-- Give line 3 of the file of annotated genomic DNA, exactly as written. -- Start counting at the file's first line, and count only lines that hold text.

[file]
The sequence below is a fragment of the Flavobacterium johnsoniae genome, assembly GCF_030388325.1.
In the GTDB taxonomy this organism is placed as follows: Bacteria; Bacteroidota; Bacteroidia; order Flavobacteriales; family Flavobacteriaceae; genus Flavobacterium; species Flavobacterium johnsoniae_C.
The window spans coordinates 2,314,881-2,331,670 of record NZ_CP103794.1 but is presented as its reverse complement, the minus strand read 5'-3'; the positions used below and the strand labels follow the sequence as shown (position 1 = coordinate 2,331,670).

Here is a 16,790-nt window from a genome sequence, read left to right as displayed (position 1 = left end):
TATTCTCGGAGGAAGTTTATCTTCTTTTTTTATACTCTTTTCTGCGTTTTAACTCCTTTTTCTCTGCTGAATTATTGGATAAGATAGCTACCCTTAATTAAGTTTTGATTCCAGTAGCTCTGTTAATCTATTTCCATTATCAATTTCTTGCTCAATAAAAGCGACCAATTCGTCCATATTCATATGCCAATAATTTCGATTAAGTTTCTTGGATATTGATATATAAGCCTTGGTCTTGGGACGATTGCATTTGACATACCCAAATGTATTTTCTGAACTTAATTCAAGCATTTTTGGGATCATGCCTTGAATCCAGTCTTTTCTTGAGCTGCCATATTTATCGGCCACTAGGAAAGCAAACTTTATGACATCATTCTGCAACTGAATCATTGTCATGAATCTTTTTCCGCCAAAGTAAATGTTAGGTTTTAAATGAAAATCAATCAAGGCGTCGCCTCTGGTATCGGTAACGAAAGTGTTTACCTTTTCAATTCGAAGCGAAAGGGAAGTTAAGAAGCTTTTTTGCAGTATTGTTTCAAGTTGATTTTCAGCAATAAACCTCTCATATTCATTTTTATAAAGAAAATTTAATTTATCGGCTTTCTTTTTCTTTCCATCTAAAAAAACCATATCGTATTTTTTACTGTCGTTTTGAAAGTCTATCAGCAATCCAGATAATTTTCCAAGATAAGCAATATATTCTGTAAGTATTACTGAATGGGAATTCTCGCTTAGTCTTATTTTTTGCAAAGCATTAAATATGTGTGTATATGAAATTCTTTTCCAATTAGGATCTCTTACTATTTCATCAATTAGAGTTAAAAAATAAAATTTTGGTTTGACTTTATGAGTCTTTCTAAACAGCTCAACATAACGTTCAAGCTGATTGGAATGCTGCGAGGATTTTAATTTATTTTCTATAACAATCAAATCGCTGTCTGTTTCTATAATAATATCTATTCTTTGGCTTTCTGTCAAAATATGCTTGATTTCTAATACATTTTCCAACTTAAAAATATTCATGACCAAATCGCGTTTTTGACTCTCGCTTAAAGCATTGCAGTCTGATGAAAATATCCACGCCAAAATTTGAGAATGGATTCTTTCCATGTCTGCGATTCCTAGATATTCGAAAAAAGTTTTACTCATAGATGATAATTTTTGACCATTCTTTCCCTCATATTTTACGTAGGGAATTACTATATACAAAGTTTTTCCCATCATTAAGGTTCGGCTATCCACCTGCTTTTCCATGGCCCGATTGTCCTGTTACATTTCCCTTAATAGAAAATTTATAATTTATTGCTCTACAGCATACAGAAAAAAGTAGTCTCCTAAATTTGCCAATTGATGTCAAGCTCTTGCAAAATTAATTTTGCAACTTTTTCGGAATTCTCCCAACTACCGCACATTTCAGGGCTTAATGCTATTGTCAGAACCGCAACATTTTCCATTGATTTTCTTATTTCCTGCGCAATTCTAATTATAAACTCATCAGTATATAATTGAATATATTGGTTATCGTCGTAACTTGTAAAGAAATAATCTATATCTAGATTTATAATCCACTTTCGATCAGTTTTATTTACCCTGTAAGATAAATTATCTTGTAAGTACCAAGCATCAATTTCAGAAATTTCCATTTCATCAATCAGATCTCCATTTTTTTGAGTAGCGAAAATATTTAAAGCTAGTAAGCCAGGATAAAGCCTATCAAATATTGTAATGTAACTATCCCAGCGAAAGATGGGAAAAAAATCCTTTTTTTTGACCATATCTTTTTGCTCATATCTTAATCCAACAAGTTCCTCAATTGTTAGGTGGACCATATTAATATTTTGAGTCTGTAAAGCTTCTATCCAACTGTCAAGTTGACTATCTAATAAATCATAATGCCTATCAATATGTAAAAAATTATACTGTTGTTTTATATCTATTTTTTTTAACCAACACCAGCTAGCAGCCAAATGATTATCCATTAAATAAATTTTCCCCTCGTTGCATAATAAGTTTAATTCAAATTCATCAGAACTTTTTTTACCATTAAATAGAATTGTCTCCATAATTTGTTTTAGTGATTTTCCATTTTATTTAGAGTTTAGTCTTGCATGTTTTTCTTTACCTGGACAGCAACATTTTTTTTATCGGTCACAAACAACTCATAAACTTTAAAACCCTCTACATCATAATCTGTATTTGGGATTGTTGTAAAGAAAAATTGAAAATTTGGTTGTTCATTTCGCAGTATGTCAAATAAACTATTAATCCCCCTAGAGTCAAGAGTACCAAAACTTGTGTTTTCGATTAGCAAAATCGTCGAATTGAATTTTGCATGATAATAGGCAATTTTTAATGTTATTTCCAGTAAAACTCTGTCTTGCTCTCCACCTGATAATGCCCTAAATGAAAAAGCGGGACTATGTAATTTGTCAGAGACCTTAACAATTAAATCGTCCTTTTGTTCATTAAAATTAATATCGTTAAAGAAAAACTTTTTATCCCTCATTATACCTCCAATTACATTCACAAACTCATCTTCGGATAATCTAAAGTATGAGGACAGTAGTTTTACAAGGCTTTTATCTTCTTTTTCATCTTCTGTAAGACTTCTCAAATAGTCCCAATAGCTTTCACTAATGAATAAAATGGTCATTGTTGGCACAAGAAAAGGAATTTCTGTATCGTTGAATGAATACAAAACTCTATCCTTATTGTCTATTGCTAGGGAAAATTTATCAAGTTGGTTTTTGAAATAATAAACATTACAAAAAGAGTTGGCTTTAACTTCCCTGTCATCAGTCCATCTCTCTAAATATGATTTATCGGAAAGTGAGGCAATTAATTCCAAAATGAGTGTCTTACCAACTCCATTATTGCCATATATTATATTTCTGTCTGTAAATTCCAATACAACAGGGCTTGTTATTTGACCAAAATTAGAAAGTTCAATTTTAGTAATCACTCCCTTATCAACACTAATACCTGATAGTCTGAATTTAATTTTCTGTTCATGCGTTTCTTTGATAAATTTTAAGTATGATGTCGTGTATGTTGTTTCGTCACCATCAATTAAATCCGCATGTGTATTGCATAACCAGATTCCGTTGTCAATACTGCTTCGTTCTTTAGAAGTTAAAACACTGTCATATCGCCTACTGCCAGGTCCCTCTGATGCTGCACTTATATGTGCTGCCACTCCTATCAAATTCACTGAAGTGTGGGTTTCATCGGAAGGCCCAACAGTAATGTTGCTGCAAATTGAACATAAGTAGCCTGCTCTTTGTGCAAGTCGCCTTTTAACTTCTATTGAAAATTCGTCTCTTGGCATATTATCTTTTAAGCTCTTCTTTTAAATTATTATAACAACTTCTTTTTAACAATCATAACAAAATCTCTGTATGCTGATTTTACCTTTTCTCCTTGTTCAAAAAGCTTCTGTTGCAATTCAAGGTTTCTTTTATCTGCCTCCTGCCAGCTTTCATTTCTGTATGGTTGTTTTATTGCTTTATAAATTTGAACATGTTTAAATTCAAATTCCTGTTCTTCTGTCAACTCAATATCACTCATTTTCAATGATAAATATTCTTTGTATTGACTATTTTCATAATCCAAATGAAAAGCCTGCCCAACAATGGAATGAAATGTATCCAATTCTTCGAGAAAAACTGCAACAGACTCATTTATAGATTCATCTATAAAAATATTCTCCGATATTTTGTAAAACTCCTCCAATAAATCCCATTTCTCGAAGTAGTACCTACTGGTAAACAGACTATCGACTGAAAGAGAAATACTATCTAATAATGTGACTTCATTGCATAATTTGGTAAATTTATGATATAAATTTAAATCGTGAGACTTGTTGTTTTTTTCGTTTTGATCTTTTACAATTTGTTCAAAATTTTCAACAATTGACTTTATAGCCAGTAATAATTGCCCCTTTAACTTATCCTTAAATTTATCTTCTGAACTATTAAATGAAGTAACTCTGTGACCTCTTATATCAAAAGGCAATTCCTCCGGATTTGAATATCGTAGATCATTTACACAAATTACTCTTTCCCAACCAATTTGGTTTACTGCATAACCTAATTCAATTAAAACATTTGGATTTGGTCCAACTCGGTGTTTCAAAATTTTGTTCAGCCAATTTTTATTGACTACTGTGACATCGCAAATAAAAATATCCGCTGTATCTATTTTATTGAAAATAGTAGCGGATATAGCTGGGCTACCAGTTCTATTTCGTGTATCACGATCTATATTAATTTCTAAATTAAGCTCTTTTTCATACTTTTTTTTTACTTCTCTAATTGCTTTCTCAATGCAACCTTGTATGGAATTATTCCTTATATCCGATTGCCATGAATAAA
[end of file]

The window spans coordinates 2,314,881-2,331,670 of record NZ_CP103794.1 but is presented as its reverse complement, the minus strand read 5'-3'; the positions used below and the strand labels follow the sequence as shown (position 1 = coordinate 2,331,670).